John Snow College Hosts Café Scientifique in Stockton
28 February 2004 (collegiateway.org) — Professor Martyn Evans, the first principal of newly-established John Snow College at the University of Durham, reports that the senior members of Snow College have recently established a Café Scientifique which brings together the members of the college and the residents of the local neighborhood. “In terms of presenting the College and its aspirations to the wider community, and in engaging our students—who study across a relatively restricted range of primarily vocational degree courses—in public discussions of science, ethics and policy,” he writes, “it has been our most successful venture so far.” The Snow College Café Scientifique is
a regular and informal conversational-style public forum bringing together interested laypeople with acknowledged experts from specific fields of science, technology and medicine, in a café setting. This is part of a national network of such Cafés within the United Kingdom (information about the national network can be found at www.cafescientifique.org), and our own Café is, we believe, the most recent in the U.K.
We are highly encouraged by the response we have had so far; it has been adopted with enthusiasm by a local arts centre which provides the venue, is well attended by people in the local community who as a result are aware of Snow College and its aspirations, and offers an opportunity for our students to engage with ideas and, of course, individual experts outside the fields of their own degree studies…. I am particularly pleased that, in a period when media presentation of social, ethical and cultural aspects of science is increasingly non-intellectual and even anti-intellectual, we have attracted an excellent response to topics that are very challenging: the conflict between confidentiality and the needs of epidemiological research, and the cognitive neuroscientific basis of visual perception. I think it represents a so-far successful attempt to articulate the ideals of Collegiate education in the larger sense for the benefit both of our own students and of the community in which we are located.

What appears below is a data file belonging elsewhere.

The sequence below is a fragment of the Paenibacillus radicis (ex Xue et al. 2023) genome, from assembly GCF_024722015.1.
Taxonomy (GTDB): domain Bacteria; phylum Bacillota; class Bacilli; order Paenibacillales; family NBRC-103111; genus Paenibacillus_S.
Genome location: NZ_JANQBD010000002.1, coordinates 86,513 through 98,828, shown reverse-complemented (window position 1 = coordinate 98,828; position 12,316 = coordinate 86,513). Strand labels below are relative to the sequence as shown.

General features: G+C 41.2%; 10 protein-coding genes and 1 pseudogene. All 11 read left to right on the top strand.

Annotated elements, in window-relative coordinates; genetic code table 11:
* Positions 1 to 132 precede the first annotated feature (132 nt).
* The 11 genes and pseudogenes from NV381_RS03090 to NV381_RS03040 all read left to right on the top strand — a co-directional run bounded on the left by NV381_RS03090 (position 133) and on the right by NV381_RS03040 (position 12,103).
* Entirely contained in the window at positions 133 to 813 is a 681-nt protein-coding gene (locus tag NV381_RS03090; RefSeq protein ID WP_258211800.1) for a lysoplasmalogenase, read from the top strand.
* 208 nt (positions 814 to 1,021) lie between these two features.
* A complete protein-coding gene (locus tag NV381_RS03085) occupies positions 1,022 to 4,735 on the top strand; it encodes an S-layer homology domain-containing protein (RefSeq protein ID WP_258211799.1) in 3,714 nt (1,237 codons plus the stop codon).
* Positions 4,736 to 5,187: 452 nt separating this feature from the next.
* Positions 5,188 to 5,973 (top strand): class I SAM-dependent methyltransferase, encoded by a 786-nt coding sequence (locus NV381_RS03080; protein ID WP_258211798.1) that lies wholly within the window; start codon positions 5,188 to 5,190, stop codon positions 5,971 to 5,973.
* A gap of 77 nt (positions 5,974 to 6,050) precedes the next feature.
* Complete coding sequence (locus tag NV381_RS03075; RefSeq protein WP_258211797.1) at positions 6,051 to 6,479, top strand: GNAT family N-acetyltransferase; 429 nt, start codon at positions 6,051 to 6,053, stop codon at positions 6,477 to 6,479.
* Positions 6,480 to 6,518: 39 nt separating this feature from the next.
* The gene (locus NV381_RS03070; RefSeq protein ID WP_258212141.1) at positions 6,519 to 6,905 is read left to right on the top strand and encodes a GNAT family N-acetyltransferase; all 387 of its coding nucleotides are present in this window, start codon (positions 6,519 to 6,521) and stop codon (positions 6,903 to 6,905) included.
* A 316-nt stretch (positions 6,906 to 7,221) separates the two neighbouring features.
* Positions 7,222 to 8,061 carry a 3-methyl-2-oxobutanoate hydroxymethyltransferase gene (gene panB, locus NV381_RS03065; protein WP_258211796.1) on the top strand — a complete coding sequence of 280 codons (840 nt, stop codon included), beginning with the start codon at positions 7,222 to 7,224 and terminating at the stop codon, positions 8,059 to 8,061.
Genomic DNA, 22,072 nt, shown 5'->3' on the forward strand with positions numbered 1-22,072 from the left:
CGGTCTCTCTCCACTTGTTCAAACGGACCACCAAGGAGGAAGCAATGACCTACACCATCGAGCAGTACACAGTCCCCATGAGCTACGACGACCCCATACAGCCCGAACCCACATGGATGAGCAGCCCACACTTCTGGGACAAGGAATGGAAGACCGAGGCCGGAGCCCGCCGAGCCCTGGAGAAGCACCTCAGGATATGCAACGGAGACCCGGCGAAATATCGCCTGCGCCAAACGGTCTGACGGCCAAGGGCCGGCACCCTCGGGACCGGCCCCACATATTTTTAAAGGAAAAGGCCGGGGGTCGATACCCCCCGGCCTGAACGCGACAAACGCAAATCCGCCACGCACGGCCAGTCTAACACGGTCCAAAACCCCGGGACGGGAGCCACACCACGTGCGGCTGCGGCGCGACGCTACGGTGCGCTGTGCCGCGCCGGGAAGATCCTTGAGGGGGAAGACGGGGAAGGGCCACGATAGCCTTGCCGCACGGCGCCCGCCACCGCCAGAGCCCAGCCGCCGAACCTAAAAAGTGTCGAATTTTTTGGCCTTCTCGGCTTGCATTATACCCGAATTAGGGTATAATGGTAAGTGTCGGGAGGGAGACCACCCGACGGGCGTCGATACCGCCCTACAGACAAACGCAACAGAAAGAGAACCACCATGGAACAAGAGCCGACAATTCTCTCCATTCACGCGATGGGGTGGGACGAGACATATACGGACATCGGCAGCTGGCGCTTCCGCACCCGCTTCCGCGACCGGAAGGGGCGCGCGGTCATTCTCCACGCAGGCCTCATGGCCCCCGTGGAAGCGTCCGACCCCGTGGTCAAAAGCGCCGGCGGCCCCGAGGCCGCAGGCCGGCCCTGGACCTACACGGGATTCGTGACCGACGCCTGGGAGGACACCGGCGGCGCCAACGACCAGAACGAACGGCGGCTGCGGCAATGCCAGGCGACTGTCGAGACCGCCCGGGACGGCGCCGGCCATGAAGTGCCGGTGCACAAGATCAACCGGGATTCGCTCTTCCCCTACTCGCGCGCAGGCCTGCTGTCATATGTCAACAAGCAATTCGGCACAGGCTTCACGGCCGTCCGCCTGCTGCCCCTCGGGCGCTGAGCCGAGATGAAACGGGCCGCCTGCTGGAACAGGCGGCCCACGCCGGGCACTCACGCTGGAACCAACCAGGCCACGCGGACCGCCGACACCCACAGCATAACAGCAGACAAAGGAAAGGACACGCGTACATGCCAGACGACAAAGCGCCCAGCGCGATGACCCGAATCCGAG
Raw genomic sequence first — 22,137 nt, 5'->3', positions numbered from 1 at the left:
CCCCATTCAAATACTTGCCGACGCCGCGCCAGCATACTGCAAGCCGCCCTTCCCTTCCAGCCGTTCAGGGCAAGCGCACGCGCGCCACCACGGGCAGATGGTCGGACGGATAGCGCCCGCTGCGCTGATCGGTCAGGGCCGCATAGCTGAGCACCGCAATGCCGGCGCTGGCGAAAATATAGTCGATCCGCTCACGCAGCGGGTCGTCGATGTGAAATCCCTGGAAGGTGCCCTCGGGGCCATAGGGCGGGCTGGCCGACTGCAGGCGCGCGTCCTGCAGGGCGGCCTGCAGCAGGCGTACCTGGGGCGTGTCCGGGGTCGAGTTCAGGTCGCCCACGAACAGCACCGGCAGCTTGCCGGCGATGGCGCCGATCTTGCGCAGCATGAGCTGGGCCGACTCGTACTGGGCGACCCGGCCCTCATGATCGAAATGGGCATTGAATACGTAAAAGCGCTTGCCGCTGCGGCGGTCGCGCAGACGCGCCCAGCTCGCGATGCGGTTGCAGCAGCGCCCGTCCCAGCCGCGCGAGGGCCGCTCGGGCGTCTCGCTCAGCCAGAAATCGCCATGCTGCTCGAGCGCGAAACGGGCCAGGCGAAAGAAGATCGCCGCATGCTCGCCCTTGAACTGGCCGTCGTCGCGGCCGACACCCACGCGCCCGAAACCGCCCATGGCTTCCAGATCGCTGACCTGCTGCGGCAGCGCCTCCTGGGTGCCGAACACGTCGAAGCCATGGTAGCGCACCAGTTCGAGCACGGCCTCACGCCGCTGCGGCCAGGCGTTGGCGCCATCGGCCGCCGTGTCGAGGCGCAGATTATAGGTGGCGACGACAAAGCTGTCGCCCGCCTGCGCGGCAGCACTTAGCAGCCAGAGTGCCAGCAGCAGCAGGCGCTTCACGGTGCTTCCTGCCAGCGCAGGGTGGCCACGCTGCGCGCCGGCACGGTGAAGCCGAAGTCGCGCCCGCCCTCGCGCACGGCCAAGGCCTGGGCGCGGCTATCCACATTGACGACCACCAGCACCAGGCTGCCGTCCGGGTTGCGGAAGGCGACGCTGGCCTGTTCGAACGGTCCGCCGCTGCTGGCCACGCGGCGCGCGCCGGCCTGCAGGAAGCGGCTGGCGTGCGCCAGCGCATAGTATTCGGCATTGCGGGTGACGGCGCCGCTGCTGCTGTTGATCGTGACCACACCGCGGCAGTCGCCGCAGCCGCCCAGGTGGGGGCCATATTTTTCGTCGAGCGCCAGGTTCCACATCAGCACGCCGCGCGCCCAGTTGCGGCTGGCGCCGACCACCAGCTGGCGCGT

What an excellent tradition this is. If we look analytically we can see why: (1) it brings the fellows of the college out into the local community, raising the college’s profile; (2) it shows students that the fellows are engaged with current issues and that they play an important civic role; (3) it provides participating students with an ongoing focus for conversation; (4) it provides student organizers with a valuable opportunity to exercise their skills in planning, advertising, and leadership; (5) it gives local businesses an opportunity to participate in and support the educational work of the college, a relationship that might be formalized though college associateships; and (6) it establishes international links for the college through the college’s own Café website and through the extensive federation of Cafés Scientifiques. And all of this at virtually no cost.
There are now Cafés Scientifiques in at least nine countries, including Argentina, Canada, Denmark, Egypt, France, Morocco, and Switzerland, as well as the United Kingdom. Not all of these are connected with academic institutions, although sponsorship through a residential college, as with the Snow College example, seems almost ideal. Take a look at the international Café Scientifique website today, and see how your college might participate.